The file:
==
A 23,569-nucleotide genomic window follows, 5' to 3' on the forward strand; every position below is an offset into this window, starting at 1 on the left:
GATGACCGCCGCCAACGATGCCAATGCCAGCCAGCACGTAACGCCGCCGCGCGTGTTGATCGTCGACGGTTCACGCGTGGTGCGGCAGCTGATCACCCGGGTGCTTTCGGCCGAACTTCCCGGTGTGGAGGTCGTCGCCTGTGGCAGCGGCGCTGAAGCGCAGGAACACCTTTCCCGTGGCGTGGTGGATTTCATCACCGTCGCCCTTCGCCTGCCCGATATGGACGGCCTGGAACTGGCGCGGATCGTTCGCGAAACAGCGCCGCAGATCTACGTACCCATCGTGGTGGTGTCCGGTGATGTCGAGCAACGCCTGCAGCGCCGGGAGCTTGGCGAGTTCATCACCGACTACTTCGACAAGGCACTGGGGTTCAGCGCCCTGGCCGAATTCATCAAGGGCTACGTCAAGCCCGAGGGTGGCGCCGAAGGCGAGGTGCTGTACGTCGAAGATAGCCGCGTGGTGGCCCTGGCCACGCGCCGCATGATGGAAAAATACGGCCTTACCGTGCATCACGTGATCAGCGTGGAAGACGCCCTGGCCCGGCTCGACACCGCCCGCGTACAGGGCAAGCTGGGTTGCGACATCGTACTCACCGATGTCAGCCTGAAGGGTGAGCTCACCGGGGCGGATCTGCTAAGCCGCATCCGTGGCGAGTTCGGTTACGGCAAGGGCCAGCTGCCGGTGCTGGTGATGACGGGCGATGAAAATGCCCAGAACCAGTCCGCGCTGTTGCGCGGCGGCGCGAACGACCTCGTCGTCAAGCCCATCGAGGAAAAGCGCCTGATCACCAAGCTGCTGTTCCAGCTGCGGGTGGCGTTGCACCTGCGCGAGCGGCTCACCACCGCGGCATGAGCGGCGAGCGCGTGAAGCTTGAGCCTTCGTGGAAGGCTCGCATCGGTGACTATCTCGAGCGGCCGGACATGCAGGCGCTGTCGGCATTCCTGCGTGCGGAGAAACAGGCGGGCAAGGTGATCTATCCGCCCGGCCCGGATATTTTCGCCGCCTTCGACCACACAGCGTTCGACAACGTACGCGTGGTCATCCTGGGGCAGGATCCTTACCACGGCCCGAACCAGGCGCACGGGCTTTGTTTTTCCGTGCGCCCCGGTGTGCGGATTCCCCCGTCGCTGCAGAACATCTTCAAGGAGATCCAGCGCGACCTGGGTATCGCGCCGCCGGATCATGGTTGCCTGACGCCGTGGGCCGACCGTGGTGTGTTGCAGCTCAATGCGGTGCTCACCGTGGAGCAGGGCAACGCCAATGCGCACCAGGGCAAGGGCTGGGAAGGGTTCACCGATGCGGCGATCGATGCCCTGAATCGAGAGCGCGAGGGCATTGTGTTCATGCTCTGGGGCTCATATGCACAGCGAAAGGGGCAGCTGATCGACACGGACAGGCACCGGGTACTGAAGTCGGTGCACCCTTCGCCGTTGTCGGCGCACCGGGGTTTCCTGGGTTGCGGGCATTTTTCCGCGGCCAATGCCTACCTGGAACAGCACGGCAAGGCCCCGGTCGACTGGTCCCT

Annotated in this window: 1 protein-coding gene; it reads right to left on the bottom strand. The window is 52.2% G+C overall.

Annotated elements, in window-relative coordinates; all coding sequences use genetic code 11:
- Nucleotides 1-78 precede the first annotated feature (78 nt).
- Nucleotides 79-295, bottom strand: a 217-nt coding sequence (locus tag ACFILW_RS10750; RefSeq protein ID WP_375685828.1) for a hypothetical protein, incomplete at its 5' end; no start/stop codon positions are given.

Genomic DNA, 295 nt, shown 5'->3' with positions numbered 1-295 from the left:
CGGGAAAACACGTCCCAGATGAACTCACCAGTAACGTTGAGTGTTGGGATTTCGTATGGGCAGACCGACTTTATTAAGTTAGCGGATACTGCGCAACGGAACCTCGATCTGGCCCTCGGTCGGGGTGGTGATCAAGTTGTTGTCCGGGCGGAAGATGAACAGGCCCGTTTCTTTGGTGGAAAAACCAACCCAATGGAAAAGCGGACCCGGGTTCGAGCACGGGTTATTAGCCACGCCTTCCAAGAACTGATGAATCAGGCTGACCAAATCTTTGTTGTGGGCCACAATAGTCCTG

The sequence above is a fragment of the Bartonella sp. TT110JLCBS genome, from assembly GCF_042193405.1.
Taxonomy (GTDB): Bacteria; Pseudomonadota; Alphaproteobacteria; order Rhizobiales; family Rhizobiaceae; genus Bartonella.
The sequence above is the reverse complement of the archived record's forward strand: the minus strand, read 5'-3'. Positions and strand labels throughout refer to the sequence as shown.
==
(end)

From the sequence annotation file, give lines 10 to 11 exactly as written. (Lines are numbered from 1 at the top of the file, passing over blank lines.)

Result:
Taxonomy (GTDB): Bacteria; Pseudomonadota; Alphaproteobacteria; order Rhizobiales; family Rhizobiaceae; genus Bartonella.
The sequence above is the reverse complement of the archived record's forward strand: the minus strand, read 5'-3'. Positions and strand labels throughout refer to the sequence as shown.